Tuesday, April 20, 2021

The lies we tell ourselves about technology and the future have real costs

Follow-up to yesterday's post.

 Not so long ago, the conventional wisdom (except for a few journalists who really understood the challenges) was that the tech for autonomous vehicles was basically in place. The only thing holding us back was excessive regulation and legal concerns. And it wasn't only AVs; the following is from a post we ran in 2018 on that old standby, flying cars:

One of the most cherished tenets of the standard tech narrative is that we would all be living in a wondrous futuristic land – – half sci-fi movie, half amusement park – – if not for those darned regulations. It's a perfect, multipurpose excuse. It teases us with the promise of great things just around the corner. It creates a handy set of villains to boo and hiss. It neatly explains away the failures of tech messiahs to come up with appealing and functional technology or viable business plans.

It is also bullshit. There are certainly cases where onerous regulations hold up big infrastructure projects and you can make the case that the IRB process is delaying certain medical advances, but in the vast majority of cases where a new technology fails to catch on, it is because of incompetent execution, bad engineering or non-feasible business models, but those explanations are difficult to write up, run counter to the standard narrative, and tend to make the journalists look like idiots for having bought the hype in the first place.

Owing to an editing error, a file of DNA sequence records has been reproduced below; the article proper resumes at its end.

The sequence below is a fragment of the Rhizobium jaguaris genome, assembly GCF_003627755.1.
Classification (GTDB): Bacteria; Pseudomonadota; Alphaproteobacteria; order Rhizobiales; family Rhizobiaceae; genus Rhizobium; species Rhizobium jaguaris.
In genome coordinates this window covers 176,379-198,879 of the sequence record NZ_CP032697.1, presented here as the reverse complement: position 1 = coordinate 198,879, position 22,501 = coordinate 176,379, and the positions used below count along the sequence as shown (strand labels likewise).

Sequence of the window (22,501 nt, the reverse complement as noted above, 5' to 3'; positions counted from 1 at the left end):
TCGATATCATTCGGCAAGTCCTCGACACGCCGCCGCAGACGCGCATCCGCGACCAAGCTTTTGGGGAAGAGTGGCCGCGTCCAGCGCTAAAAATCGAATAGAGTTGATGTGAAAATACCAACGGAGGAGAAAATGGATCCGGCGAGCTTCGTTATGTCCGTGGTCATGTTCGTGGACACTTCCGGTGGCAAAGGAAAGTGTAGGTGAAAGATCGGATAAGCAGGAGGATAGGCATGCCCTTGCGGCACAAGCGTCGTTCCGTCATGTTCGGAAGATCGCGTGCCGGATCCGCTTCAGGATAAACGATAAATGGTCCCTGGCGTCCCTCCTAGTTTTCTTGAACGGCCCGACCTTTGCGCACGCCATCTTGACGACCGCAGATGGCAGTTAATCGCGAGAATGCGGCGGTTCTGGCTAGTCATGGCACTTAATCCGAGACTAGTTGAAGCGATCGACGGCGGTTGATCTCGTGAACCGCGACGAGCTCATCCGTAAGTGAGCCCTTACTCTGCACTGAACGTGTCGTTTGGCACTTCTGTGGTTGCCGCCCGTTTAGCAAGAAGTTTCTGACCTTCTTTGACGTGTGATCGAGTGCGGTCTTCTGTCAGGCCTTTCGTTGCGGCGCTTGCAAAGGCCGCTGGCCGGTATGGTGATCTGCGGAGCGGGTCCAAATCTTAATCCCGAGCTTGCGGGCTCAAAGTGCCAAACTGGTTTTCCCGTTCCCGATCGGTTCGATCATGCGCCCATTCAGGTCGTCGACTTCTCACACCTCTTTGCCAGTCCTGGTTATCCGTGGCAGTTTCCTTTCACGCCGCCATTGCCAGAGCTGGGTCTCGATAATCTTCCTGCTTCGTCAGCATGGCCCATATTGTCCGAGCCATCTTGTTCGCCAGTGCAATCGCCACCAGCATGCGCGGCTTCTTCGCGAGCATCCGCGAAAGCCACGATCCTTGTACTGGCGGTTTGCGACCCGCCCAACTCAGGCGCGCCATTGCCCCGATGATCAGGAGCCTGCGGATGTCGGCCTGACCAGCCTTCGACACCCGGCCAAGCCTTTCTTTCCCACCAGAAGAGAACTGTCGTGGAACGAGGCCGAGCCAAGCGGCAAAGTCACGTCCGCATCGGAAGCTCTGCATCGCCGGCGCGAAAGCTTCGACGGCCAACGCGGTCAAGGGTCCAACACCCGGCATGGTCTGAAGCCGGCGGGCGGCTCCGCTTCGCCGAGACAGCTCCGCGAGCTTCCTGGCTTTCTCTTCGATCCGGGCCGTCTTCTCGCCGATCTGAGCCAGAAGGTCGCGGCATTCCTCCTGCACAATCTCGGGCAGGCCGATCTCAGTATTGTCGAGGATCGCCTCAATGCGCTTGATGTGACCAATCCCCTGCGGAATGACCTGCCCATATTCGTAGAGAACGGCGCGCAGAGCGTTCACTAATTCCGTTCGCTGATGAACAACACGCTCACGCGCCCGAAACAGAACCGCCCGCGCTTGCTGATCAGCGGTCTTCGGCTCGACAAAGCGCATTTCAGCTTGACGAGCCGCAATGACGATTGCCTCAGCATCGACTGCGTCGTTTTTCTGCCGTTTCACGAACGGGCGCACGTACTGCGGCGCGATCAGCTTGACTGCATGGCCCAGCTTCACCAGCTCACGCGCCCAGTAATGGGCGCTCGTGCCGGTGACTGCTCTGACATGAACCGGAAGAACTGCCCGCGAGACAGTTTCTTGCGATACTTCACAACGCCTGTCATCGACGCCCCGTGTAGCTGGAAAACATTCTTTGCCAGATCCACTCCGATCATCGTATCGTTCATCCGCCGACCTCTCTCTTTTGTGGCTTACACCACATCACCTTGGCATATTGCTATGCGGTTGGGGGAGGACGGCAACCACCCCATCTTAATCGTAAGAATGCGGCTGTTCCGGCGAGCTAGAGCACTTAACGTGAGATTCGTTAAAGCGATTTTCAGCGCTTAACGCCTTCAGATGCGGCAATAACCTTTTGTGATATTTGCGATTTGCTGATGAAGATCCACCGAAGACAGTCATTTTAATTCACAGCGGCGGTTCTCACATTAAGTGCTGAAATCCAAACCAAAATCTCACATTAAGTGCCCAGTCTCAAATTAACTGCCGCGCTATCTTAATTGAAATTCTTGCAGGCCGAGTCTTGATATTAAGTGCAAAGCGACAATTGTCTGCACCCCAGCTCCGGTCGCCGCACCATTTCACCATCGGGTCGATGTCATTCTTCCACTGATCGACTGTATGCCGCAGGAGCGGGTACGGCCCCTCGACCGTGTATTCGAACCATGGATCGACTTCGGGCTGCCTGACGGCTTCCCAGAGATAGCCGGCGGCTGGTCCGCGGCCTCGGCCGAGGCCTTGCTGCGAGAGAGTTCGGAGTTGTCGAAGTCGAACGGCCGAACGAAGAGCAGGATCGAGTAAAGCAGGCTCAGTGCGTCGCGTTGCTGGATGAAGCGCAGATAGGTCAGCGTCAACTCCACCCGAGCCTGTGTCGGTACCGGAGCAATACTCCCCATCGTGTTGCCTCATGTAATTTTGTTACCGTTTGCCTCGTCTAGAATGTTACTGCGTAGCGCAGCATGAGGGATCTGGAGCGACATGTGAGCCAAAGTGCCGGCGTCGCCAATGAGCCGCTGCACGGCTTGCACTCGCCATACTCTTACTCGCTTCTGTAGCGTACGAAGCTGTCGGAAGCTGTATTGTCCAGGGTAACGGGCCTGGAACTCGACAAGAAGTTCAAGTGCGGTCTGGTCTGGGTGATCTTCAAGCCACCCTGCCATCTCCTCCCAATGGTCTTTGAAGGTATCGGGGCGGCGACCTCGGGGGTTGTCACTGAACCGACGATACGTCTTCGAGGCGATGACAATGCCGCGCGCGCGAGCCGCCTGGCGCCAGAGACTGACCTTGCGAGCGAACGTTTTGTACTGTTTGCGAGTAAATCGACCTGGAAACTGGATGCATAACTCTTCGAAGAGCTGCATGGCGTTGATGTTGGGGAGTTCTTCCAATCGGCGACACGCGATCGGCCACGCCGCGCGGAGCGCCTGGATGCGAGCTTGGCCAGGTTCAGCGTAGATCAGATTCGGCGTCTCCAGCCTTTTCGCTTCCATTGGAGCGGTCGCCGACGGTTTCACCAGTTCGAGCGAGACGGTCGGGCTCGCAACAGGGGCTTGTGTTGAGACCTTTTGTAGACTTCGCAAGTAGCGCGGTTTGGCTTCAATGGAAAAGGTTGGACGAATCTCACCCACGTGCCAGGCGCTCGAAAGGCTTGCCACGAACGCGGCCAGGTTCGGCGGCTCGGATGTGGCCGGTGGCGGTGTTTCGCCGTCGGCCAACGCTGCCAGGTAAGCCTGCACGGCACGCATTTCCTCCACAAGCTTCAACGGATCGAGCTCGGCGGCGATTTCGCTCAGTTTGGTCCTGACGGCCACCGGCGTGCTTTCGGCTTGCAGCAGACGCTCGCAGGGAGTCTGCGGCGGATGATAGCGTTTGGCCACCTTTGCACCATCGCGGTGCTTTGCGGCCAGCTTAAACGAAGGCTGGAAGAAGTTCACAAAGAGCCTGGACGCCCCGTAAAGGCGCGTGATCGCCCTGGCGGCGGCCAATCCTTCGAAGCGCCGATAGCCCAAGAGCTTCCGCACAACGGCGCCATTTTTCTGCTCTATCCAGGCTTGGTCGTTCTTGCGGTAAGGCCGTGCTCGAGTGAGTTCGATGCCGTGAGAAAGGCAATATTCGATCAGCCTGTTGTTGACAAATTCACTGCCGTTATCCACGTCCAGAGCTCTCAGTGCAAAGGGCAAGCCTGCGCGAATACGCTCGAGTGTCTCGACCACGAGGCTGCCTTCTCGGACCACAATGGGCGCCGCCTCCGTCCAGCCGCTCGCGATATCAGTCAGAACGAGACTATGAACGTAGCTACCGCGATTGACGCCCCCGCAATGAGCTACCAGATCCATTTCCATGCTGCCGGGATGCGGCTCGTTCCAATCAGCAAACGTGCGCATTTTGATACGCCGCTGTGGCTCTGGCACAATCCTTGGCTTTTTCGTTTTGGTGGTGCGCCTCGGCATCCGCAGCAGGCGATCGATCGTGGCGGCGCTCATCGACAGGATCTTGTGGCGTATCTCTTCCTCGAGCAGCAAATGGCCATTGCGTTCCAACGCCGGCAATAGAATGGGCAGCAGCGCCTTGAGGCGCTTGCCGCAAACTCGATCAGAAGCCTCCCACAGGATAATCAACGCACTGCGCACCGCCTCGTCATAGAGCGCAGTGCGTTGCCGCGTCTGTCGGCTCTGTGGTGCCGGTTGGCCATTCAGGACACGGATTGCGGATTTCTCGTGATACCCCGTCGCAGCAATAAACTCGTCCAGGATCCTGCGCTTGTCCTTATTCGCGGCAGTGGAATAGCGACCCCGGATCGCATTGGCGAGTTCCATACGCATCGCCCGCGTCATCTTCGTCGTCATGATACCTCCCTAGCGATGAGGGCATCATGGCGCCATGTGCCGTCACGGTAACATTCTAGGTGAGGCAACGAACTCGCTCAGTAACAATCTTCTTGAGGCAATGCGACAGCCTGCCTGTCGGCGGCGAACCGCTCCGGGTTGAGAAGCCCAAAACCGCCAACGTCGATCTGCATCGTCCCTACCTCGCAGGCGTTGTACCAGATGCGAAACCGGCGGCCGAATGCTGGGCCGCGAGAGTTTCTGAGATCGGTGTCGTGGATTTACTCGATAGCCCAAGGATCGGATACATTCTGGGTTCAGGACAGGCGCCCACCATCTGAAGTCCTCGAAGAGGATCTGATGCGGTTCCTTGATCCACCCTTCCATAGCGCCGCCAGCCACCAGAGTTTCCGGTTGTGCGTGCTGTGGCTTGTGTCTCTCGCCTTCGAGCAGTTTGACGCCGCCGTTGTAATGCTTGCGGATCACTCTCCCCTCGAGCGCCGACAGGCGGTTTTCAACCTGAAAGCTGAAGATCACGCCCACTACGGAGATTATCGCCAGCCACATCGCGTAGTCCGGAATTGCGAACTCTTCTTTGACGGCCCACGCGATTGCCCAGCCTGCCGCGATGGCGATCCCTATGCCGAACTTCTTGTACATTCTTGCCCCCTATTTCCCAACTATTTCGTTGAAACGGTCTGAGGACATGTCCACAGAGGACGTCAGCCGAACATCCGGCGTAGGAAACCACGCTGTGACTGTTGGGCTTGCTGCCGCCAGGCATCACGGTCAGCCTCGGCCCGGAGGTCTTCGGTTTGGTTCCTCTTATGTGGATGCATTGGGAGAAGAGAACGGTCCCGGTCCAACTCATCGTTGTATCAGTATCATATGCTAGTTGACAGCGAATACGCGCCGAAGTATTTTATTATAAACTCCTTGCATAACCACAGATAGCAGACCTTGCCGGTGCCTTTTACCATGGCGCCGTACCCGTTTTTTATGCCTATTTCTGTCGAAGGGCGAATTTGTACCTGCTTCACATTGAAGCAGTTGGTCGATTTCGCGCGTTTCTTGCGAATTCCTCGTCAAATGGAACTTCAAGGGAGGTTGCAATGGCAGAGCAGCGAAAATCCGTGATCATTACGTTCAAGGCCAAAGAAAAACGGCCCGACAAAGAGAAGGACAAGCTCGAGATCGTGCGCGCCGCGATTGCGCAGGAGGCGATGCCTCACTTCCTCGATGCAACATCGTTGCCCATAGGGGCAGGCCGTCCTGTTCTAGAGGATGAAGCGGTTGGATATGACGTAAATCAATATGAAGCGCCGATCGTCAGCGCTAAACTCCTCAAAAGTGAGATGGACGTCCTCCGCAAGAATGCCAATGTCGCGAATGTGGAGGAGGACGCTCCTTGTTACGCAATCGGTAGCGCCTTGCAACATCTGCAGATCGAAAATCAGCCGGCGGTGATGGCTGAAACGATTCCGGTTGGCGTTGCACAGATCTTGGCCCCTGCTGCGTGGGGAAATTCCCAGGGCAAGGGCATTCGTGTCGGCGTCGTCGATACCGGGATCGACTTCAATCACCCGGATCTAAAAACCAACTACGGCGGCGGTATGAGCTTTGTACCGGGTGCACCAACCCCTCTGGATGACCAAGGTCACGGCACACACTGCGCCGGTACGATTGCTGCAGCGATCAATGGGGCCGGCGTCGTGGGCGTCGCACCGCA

Regulators of autonomous vehicles have been more than compliant; with Tesla, they've been negligent, allowing the company to publicly imply to customers that they have level 5 autonomy while privately admitting that they only have level 2 and are far behind companies like Waymo.

Tesla has brought in billions selling a product that doesn't exist, making Elon Musk one of the two richest men in the world. A byproduct of that fraud has been to endanger everyone who owns or shares the road with a car with Autopilot or "Full Self Driving."

Just think of how bad it would be if Musk were in it for the money.

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